OpenStreetMap

Another new MapRoulette challenge: Suspected Missing / Wrong One Way Streets

Posted by mvexel on 11 April 2014 in English (English)

Over at Telenav we have been busy comparing the GPS traces of drivers using our navigation apps against OSM data. This is fun work and sometimes leads to really useful results. One of our recent studies involved comparing what we think are one-way streets to the corresponding OSM ways. The process is quite simple: count how many traces following a given street go in one direction, and how many go in the other. If the number for one direction is close to zero, the street is probably one-way. The outcome depends on the confidence level you apply, but it turns out that there are more than 100 thousand OSM ways that probably should be marked with a oneway tag, but aren't.

One. Hundred. Thousand.

I don't know about you, but I think that would make for a really great MapRoulette challenge. So that's what I did, and here it is.

But how do you know if a street should be one-way without having eyes on the ground? It turns out the aerial imagery provides helpful hints. Let me show you what I look at to verify the one-way-ness of a street using just JOSM and the Bing layer.

Let's look at this case here:

Notice the arrowhead? That is the direction we found the vast majority of trips followed, so we think that is the one-way direction of this street. Let's look in JOSM:

In this case, there is really only one hint that this is in fact a one way street, but it's a pretty convincing one: The markings on the road. See the stop line? It goes all the way across, which it wouldn't if traffic were allowed to enter from the right. Also, it is a little blurry, but there is what appears to be a left arrow painted on the road as well. So all in all, I am convinced that this way should be marked oneway=yes.

Be careful though! OSM ways can be very long, and the one-way restriction may not apply to the entire way. So always be sure to check the entire length of the way before you tag and upload, and split the way as necessary! The Telenav detection works on smaller segments internally, so the suggested one-way-ness does not always apply to the entire OSM way.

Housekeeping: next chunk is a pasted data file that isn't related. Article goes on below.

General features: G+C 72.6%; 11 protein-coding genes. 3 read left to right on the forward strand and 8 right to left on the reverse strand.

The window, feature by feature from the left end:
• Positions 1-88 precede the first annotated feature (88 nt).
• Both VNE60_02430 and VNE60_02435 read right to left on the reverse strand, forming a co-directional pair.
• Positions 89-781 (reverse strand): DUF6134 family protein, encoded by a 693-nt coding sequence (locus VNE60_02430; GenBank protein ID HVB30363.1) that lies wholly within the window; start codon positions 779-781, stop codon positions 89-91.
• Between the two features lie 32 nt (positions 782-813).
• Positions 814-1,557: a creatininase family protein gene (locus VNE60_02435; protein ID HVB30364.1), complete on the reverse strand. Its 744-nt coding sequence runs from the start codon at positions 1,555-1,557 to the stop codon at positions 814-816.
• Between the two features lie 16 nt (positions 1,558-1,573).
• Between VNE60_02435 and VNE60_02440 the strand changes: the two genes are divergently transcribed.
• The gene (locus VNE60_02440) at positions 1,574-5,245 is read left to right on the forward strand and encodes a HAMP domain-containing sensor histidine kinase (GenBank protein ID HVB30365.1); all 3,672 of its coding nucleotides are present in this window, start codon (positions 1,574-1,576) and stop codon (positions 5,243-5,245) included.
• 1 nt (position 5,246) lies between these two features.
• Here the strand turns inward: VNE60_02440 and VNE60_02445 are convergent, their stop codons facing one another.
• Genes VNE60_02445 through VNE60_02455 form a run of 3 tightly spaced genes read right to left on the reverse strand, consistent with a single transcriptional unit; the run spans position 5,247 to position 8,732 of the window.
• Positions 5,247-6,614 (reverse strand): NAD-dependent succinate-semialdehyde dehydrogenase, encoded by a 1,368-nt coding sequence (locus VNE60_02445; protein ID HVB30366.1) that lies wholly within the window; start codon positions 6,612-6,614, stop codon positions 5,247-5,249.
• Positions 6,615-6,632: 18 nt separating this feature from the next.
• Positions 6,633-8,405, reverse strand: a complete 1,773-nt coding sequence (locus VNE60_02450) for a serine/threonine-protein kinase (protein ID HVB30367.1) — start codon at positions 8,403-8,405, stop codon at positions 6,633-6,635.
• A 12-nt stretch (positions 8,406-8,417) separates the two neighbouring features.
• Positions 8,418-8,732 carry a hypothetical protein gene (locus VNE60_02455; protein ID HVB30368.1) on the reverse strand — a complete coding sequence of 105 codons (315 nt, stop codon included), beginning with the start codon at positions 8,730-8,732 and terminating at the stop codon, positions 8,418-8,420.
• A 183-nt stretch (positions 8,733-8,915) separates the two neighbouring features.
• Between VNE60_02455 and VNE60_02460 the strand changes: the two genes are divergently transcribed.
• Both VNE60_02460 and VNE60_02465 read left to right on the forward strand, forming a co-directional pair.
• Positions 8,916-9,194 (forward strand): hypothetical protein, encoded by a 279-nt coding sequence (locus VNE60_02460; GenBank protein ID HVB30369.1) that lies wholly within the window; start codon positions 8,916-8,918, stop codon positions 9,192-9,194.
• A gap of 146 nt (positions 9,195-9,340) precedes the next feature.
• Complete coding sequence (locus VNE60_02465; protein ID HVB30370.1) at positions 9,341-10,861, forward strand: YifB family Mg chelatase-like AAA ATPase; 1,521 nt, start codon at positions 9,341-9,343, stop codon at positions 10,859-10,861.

Lets' look at another case.

Looks like a residential area. Let's load it up in JOSM:

In this case, it's really hard to see. There's no obvious stopping line that I could see, and there's too much shade to see if there are parked cars on the left side of the street that are parked facing west - which would be another good indication that it is a one-way street, because it is illegal in the United States to park in the opposite direction of the flow of traffic. So this one I would mark as 'Couldn't See'. Perhaps someone else sees something I don't? Here is the permalink to the task in MapRoulette. (Neat eh, permalinks - makes it easy to share a task you want to discuss or highlight. They remain valid even after a task is fixed or even deleted.)

Oh and yes, I am afraid this is another United States only challenge... We are working hard to get more international challenges in, and we already have some interest. I am sure I mentioned this before, but MapRoulette now has an API that lets 'third parties' submit their own challenges. On top of that, we're also making it really easy to deploy your own MapRoulette server. If you're interested in any of that, just let me know. I will be hosting a session on MapRoulette at State Of The Map US this weekend, and Serge and are also planning to run a BoF session for a deeper dive into MapRoulette challenge making. If you don't make it to SOTM US, don't feel left out - there will likely also be MapRoulette sessions at SOTM EU in June!